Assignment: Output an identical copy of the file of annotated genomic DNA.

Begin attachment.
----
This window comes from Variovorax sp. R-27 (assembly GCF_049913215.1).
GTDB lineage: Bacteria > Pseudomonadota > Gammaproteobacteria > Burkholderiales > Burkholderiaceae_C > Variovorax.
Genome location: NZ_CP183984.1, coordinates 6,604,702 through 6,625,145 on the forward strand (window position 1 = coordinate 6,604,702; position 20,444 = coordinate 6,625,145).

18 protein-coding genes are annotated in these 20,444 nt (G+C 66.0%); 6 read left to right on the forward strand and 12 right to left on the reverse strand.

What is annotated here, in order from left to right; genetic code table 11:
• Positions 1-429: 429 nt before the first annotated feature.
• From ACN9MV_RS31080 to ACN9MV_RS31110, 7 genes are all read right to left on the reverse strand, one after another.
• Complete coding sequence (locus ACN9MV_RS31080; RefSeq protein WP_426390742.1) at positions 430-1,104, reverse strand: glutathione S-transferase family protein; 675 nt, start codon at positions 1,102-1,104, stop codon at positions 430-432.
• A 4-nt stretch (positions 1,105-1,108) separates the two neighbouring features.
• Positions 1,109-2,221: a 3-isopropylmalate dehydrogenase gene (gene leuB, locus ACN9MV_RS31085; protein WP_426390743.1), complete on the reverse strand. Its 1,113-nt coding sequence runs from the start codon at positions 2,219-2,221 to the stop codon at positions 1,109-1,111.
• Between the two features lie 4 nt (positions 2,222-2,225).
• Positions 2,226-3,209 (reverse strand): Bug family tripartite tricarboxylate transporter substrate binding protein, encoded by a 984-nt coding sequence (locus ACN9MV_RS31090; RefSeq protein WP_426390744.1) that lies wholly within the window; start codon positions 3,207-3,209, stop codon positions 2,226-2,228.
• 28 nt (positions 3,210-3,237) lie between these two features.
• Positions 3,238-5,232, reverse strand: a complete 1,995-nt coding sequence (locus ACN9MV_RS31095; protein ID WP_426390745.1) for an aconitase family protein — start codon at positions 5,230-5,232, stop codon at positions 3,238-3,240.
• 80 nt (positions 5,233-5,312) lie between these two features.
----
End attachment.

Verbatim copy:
This window comes from Variovorax sp. R-27 (assembly GCF_049913215.1).
GTDB lineage: Bacteria > Pseudomonadota > Gammaproteobacteria > Burkholderiales > Burkholderiaceae_C > Variovorax.
Genome location: NZ_CP183984.1, coordinates 6,604,702 through 6,625,145 on the forward strand (window position 1 = coordinate 6,604,702; position 20,444 = coordinate 6,625,145).

18 protein-coding genes are annotated in these 20,444 nt (G+C 66.0%); 6 read left to right on the forward strand and 12 right to left on the reverse strand.

What is annotated here, in order from left to right; genetic code table 11:
• Positions 1-429: 429 nt before the first annotated feature.
• From ACN9MV_RS31080 to ACN9MV_RS31110, 7 genes are all read right to left on the reverse strand, one after another.
• Complete coding sequence (locus ACN9MV_RS31080; RefSeq protein WP_426390742.1) at positions 430-1,104, reverse strand: glutathione S-transferase family protein; 675 nt, start codon at positions 1,102-1,104, stop codon at positions 430-432.
• A 4-nt stretch (positions 1,105-1,108) separates the two neighbouring features.
• Positions 1,109-2,221: a 3-isopropylmalate dehydrogenase gene (gene leuB, locus ACN9MV_RS31085; protein WP_426390743.1), complete on the reverse strand. Its 1,113-nt coding sequence runs from the start codon at positions 2,219-2,221 to the stop codon at positions 1,109-1,111.
• Between the two features lie 4 nt (positions 2,222-2,225).
• Positions 2,226-3,209 (reverse strand): Bug family tripartite tricarboxylate transporter substrate binding protein, encoded by a 984-nt coding sequence (locus ACN9MV_RS31090; RefSeq protein WP_426390744.1) that lies wholly within the window; start codon positions 3,207-3,209, stop codon positions 2,226-2,228.
• 28 nt (positions 3,210-3,237) lie between these two features.
• Positions 3,238-5,232, reverse strand: a complete 1,995-nt coding sequence (locus ACN9MV_RS31095; protein ID WP_426390745.1) for an aconitase family protein — start codon at positions 5,230-5,232, stop codon at positions 3,238-3,240.
• 80 nt (positions 5,233-5,312) lie between these two features.